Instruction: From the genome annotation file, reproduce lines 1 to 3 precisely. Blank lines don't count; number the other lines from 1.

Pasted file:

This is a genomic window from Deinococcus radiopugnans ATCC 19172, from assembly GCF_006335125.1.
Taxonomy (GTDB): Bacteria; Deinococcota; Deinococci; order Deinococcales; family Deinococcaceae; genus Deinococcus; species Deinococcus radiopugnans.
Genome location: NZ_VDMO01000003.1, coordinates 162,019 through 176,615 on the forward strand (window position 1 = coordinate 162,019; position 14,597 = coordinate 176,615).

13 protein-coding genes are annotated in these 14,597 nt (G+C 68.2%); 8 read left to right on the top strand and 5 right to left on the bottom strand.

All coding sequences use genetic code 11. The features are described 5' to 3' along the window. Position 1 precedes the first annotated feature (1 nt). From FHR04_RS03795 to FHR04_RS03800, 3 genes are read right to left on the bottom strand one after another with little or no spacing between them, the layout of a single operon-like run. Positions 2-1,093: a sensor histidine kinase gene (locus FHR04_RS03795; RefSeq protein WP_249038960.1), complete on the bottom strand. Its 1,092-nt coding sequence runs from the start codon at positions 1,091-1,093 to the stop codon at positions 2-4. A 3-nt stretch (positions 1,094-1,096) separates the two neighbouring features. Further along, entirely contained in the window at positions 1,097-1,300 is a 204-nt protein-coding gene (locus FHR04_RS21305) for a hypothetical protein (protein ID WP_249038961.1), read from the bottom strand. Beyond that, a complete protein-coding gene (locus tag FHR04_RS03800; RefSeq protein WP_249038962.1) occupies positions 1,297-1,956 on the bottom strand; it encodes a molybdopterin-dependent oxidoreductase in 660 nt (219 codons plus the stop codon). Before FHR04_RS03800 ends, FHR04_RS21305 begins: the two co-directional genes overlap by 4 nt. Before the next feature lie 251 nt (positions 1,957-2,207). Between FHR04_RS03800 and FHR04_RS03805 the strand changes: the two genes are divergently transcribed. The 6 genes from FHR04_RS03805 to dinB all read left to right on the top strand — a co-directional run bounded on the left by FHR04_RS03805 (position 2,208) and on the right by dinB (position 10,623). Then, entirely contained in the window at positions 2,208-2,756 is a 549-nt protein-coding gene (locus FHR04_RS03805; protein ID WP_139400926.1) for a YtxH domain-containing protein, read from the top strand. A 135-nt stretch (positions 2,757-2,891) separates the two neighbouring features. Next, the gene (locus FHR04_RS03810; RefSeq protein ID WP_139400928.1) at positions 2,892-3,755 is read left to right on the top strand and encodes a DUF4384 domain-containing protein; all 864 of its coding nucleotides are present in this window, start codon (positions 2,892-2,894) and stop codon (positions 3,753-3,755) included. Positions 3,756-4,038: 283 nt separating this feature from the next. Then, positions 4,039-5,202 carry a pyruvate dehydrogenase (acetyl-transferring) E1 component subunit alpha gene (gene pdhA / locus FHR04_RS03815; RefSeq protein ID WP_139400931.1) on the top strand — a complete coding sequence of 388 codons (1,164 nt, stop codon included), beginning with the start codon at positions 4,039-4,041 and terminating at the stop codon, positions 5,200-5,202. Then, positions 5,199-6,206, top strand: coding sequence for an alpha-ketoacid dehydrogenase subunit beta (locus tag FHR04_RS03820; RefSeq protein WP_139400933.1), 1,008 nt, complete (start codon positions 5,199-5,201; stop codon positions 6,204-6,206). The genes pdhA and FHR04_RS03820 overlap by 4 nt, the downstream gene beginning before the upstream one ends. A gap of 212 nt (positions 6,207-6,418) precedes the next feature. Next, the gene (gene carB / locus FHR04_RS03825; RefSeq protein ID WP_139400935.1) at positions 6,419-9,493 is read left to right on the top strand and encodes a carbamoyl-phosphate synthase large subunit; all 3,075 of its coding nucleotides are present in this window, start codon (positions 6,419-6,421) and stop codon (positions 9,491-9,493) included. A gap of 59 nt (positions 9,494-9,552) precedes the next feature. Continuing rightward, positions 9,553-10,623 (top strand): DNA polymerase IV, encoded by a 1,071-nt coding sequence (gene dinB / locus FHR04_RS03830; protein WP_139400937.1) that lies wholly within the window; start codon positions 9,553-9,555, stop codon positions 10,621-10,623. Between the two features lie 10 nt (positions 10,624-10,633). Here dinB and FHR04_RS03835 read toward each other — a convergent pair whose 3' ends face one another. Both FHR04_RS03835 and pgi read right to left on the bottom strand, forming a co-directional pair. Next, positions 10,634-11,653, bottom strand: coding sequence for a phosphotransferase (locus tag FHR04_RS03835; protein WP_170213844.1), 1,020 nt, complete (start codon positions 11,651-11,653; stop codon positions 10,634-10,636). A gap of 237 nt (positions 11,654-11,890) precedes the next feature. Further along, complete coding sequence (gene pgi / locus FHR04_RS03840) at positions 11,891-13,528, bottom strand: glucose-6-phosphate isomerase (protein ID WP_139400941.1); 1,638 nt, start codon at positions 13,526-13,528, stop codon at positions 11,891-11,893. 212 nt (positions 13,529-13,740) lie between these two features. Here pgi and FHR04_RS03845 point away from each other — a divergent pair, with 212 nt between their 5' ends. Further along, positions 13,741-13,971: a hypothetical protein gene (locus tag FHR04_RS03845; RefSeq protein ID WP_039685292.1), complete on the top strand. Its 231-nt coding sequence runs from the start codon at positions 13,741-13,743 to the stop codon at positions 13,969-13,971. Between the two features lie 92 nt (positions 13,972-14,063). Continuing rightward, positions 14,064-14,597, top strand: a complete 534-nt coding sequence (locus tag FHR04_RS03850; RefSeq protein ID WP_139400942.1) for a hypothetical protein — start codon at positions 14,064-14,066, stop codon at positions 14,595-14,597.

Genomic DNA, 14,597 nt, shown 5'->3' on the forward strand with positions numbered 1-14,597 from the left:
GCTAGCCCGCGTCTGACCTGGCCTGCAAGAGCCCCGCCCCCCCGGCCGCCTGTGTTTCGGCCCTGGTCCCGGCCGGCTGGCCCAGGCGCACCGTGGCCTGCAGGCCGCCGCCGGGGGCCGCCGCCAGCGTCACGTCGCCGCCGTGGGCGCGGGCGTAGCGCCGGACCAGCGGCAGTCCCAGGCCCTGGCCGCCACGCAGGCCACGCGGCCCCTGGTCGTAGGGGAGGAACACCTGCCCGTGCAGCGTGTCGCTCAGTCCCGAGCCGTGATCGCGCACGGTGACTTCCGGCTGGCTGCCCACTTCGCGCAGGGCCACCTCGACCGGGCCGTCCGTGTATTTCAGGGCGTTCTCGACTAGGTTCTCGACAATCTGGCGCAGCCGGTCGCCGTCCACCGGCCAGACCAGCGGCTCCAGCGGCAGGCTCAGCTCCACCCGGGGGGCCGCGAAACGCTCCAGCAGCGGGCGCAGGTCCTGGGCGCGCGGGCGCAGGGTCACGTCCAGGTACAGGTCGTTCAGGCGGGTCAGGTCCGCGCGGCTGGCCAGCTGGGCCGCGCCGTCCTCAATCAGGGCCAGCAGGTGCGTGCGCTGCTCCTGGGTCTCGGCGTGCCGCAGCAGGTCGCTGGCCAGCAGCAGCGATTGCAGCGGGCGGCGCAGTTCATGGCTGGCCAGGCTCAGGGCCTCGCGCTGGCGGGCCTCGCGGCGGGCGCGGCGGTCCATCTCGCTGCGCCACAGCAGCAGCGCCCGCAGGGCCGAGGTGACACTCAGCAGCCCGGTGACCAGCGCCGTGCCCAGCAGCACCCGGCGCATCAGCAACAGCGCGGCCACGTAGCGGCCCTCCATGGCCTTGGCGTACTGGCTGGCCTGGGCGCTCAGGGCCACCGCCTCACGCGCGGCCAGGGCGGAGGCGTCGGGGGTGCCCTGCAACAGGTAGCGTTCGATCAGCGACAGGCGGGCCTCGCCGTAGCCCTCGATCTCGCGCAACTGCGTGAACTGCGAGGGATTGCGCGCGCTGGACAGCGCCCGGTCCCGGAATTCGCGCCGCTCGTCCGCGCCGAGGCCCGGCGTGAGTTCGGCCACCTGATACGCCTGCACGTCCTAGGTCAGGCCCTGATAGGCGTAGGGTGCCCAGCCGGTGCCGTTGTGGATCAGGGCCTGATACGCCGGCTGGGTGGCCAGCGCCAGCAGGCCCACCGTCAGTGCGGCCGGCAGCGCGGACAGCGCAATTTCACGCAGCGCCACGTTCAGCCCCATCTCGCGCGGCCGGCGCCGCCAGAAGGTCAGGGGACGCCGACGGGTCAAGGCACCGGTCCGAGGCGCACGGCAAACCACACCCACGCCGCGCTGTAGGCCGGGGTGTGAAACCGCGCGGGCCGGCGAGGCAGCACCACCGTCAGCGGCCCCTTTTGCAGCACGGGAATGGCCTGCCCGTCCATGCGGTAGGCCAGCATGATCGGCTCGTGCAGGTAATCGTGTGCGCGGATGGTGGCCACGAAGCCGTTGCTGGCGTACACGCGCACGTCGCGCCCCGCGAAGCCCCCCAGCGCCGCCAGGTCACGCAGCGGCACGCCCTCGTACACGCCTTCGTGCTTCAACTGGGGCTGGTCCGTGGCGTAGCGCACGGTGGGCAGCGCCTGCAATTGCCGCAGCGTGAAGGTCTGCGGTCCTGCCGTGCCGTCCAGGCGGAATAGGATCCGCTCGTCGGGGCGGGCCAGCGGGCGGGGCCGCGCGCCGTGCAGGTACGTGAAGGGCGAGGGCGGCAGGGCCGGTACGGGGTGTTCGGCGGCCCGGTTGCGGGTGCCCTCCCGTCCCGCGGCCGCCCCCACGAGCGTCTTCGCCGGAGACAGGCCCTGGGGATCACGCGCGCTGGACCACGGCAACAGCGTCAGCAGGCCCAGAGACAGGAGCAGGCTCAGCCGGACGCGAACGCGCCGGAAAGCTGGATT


This is a genomic window from Deinococcus radiopugnans ATCC 19172, from assembly GCF_006335125.1.
Taxonomy (GTDB): Bacteria; Deinococcota; Deinococci; order Deinococcales; family Deinococcaceae; genus Deinococcus; species Deinococcus radiopugnans.
Genome location: NZ_VDMO01000003.1, coordinates 162,019 through 176,615 on the forward strand (window position 1 = coordinate 162,019; position 14,597 = coordinate 176,615).